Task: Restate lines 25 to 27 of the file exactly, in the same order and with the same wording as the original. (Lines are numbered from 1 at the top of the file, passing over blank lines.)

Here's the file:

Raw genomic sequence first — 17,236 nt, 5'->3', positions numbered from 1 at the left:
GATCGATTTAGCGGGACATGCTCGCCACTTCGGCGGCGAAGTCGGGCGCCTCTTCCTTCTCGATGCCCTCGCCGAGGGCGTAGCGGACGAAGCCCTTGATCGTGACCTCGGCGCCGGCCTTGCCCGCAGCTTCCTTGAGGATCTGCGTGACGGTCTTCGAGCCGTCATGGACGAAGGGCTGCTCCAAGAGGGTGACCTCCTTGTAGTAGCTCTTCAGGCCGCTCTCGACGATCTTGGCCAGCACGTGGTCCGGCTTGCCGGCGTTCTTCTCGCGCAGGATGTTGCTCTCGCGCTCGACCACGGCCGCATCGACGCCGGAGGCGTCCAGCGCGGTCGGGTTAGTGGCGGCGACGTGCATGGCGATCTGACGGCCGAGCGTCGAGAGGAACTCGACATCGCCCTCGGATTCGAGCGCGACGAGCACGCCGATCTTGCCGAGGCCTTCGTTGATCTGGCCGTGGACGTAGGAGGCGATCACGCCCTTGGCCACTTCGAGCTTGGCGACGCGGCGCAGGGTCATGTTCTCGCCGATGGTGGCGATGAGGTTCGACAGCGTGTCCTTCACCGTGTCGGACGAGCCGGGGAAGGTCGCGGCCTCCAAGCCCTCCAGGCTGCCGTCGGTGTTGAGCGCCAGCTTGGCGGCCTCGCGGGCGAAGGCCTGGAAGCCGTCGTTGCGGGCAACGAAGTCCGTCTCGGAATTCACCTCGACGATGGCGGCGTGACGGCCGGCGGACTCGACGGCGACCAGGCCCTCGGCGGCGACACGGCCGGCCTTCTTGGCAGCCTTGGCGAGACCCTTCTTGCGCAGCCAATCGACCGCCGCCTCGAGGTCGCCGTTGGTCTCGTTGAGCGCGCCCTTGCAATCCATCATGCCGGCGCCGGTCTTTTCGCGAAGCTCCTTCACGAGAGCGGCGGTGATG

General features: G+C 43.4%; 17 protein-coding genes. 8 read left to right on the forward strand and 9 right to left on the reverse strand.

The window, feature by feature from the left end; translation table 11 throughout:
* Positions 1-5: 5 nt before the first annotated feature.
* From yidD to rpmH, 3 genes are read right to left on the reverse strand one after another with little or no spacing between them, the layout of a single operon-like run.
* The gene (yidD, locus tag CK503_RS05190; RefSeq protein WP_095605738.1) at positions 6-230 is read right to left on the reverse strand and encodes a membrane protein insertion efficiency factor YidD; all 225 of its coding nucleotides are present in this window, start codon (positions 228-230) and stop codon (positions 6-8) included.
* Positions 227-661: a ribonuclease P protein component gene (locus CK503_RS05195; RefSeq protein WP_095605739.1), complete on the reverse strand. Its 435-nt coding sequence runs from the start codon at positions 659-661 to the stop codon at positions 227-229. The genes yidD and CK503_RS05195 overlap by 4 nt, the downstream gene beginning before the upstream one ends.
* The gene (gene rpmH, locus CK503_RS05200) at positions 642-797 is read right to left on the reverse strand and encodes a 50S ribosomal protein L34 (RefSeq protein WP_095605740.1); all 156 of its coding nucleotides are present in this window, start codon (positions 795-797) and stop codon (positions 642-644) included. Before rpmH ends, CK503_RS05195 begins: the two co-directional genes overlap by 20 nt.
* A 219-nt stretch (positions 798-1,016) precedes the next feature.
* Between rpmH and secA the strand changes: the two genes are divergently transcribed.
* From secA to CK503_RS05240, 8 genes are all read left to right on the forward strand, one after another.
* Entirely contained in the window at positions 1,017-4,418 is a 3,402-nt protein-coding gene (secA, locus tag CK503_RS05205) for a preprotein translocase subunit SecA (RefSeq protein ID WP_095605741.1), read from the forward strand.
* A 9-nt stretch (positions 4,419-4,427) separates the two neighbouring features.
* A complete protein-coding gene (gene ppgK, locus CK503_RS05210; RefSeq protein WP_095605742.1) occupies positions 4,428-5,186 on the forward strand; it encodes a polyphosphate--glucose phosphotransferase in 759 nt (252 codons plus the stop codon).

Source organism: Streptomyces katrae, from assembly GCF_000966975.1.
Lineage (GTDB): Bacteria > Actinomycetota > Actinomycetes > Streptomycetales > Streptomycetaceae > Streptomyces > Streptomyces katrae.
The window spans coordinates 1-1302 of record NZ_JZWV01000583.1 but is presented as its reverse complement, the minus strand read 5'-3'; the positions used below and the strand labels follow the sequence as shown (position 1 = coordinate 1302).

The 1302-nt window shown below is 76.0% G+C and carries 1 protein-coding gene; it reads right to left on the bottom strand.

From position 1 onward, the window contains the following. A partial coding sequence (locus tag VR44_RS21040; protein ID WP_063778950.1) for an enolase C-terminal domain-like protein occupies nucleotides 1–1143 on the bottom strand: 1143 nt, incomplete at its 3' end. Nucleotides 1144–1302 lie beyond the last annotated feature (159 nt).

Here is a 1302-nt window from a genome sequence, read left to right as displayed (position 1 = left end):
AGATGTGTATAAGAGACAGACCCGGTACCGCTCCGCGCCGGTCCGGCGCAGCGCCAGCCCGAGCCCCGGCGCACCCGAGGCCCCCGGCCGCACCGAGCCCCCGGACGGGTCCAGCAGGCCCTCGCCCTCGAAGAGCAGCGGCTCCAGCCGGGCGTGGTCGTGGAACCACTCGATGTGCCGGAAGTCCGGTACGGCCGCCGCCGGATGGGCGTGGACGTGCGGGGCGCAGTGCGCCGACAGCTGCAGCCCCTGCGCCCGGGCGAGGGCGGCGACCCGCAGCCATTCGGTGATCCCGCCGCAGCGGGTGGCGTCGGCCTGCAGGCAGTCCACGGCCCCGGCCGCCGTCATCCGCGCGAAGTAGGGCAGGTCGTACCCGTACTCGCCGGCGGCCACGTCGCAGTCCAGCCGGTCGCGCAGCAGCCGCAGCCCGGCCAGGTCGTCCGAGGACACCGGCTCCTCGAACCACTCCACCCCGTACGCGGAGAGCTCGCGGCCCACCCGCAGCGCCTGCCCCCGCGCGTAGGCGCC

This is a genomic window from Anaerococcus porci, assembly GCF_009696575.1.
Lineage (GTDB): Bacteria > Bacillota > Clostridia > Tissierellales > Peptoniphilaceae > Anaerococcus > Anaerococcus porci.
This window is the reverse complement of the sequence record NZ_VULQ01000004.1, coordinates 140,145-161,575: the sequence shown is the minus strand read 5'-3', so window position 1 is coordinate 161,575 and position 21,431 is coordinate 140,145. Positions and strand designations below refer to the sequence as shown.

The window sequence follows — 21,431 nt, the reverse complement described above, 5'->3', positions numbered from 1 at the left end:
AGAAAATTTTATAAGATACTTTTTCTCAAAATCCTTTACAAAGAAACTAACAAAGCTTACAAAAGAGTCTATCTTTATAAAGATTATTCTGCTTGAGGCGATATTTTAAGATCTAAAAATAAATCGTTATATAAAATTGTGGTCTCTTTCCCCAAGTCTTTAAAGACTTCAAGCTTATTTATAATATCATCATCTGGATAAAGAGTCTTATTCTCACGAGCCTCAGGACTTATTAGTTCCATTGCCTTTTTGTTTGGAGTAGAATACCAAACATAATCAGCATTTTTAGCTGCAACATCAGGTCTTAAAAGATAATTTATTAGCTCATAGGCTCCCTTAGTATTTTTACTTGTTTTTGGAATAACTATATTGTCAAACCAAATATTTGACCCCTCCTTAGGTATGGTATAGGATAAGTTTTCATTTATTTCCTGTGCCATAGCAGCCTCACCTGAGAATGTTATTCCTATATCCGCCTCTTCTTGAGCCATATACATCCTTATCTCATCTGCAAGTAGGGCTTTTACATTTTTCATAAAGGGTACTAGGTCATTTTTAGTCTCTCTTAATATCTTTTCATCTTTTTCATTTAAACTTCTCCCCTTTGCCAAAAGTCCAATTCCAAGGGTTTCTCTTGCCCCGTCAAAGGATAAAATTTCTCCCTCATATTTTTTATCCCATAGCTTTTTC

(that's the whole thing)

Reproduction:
This window is the reverse complement of the sequence record NZ_VULQ01000004.1, coordinates 140,145-161,575: the sequence shown is the minus strand read 5'-3', so window position 1 is coordinate 161,575 and position 21,431 is coordinate 140,145. Positions and strand designations below refer to the sequence as shown.

The window sequence follows — 21,431 nt, the reverse complement described above, 5'->3', positions numbered from 1 at the left end:
AGAAAATTTTATAAGATACTTTTTCTCAAAATCCTTTACAAAGAAACTAACAAAGCTTACAAAAGAGTCTATCTTTATAAAGATTATTCTGCTTGAGGCGATATTTTAAGATCTAAAAATAAATCGTTATATAAAATTGTGGTCTCTTTCCCCAAGTCTTTAAAGACTTCAAGCTTATTTATAATATCATCATCTGGATAAAGAGTCTTATTCTCACGAGCCTCAGGACTTATTAGTTCCATTGCCTTTTTGTTTGGAGTAGAATACCAAACATAATCAGCATTTTTAGCTGCAACATCAGGTCTTAAAAGATAATTTATTAGCTCATAGGCTCCCTTAGTATTTTTACTTGTTTTTGGAATAACTATATTGTCAAACCAAATATTTGACCCCTCCTTAGGTATGGTATAGGATAAGTTTTCATTTATTTCCTGTGCCATAGCAGCCTCACCTGAGAATGTTATTCCTATATCCGCCTCTTCTTGAGCCATATACATCCTTATCTCATCTGCAAGTAGGGCTTTTACATTTTTCATAAAGGGTACTAGGTCATTTTTAGTCTCTCTTAATATCTTTTCATCTTTTTCATTTAAACTTCTCCCCTTTGCCAAAAGTCCAATTCCAAGGGTTTCTCTTGCCCCGTCAAAGGATAAAATTTCTCCCTCATATTTTTTATCCCATAGCTTTTTC